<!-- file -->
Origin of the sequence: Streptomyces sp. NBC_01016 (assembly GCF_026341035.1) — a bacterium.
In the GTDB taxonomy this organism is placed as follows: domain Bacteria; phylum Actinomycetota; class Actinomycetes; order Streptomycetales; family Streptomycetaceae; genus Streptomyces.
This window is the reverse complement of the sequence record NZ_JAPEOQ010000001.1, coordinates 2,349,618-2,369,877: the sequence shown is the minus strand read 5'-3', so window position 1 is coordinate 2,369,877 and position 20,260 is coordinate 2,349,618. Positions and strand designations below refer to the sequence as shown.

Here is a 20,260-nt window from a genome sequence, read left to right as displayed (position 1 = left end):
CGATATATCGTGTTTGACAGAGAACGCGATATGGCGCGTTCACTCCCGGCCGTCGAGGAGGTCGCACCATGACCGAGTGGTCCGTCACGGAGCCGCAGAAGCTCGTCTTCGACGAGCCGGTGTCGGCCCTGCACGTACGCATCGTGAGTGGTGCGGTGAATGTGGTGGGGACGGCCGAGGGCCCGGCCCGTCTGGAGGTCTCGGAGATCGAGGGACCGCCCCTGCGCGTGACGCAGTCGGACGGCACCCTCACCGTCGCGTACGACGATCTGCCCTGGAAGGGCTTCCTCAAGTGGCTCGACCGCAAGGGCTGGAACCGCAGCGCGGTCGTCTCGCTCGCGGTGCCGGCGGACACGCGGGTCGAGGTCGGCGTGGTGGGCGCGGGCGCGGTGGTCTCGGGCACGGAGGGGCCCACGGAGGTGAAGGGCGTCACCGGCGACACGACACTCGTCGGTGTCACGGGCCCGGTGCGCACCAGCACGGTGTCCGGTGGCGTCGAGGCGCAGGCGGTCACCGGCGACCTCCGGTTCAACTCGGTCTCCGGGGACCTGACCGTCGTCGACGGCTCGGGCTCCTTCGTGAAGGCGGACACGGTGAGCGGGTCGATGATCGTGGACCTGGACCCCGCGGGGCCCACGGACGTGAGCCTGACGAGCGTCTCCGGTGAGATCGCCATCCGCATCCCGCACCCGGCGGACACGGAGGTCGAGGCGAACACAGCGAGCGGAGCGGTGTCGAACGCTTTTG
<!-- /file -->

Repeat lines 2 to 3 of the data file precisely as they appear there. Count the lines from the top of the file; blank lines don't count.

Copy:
In the GTDB taxonomy this organism is placed as follows: domain Bacteria; phylum Actinomycetota; class Actinomycetes; order Streptomycetales; family Streptomycetaceae; genus Streptomyces.
This window is the reverse complement of the sequence record NZ_JAPEOQ010000001.1, coordinates 2,349,618-2,369,877: the sequence shown is the minus strand read 5'-3', so window position 1 is coordinate 2,369,877 and position 20,260 is coordinate 2,349,618. Positions and strand designations below refer to the sequence as shown.